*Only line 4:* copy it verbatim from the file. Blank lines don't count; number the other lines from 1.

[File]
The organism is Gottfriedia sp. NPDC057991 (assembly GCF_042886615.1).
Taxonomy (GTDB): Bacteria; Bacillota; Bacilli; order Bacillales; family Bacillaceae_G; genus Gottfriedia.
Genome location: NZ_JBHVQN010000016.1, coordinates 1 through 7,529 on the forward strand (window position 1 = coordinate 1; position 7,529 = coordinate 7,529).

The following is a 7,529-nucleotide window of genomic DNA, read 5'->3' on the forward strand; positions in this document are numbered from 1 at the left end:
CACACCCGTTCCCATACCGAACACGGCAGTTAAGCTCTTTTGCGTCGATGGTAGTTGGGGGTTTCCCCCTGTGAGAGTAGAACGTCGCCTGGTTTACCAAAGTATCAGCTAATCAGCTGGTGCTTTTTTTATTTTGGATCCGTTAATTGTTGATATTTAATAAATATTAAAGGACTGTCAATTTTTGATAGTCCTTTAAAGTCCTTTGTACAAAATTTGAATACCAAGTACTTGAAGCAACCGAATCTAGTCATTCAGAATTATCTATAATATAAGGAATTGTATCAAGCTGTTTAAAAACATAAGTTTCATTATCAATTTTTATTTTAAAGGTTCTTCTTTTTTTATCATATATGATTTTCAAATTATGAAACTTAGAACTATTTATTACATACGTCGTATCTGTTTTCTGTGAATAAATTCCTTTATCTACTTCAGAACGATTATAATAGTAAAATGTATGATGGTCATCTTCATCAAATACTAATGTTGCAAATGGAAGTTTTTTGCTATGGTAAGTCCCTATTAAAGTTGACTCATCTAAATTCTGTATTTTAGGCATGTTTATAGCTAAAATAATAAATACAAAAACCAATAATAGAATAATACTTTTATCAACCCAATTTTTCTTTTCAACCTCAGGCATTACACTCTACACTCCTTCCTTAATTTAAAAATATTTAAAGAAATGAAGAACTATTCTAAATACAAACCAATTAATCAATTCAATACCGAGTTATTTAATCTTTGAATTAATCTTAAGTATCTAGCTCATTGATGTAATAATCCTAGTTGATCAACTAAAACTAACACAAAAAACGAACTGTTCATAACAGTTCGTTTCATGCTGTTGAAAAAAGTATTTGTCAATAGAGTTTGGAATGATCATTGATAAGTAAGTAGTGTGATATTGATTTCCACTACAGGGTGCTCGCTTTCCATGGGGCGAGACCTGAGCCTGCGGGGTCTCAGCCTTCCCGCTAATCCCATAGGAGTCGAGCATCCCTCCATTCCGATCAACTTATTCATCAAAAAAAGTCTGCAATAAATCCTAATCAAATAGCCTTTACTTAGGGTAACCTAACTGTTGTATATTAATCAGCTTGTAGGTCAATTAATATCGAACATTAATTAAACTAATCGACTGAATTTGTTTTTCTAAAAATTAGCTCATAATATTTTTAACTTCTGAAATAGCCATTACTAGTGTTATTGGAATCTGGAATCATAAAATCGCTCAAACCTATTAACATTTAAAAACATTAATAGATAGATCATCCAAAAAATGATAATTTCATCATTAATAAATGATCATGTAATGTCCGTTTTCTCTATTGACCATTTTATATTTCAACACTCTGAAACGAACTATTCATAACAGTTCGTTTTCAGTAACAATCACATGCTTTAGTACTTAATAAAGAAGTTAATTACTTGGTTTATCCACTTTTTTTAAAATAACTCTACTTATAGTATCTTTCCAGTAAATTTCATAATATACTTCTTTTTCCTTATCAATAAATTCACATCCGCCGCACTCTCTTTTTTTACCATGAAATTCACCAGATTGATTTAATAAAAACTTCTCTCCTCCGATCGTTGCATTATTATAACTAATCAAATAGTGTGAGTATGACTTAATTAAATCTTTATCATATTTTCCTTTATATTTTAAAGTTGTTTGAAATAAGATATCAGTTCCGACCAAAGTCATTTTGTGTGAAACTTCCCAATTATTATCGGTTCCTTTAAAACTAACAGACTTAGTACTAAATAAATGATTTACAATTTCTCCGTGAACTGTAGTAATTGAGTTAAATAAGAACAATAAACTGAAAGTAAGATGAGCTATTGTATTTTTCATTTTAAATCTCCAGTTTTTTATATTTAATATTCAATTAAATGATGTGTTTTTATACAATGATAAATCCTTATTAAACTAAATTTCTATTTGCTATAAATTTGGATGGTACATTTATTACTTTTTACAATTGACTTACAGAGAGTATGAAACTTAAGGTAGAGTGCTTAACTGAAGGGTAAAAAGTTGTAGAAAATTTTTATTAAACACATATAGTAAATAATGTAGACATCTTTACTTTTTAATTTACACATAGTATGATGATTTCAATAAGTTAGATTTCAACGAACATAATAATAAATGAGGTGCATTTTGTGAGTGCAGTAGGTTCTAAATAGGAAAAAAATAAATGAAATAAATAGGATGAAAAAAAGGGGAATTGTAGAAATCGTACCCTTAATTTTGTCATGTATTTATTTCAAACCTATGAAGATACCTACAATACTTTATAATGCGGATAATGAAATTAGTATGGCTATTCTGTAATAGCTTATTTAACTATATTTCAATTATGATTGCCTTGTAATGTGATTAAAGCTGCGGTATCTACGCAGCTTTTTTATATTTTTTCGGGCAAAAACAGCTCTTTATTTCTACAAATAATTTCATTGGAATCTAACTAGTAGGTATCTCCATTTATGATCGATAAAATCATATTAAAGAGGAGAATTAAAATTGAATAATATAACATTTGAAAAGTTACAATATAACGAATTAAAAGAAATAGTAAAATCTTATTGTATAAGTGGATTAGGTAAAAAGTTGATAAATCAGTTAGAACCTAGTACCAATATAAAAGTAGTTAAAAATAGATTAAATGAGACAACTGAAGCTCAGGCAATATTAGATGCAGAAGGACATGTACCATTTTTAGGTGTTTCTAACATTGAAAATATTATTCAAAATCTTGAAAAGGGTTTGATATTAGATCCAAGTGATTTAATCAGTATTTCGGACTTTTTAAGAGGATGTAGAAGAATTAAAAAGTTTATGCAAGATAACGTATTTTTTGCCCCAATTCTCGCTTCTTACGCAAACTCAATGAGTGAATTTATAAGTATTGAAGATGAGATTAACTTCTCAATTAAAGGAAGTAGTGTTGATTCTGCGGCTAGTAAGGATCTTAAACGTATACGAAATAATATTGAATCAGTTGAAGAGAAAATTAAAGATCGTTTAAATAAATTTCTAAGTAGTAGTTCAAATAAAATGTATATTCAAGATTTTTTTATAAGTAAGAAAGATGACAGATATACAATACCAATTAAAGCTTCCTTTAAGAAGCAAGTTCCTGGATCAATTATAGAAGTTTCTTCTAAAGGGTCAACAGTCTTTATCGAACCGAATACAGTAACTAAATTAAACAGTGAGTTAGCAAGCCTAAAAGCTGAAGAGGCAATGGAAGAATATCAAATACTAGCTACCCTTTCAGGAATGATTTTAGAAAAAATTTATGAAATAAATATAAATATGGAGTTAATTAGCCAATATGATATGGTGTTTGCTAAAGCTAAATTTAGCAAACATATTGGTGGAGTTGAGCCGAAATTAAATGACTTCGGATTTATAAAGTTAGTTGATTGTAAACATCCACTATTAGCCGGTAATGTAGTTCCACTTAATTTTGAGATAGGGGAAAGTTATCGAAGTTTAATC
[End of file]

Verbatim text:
The following is a 7,529-nucleotide window of genomic DNA, read 5'->3' on the forward strand; positions in this document are numbered from 1 at the left end: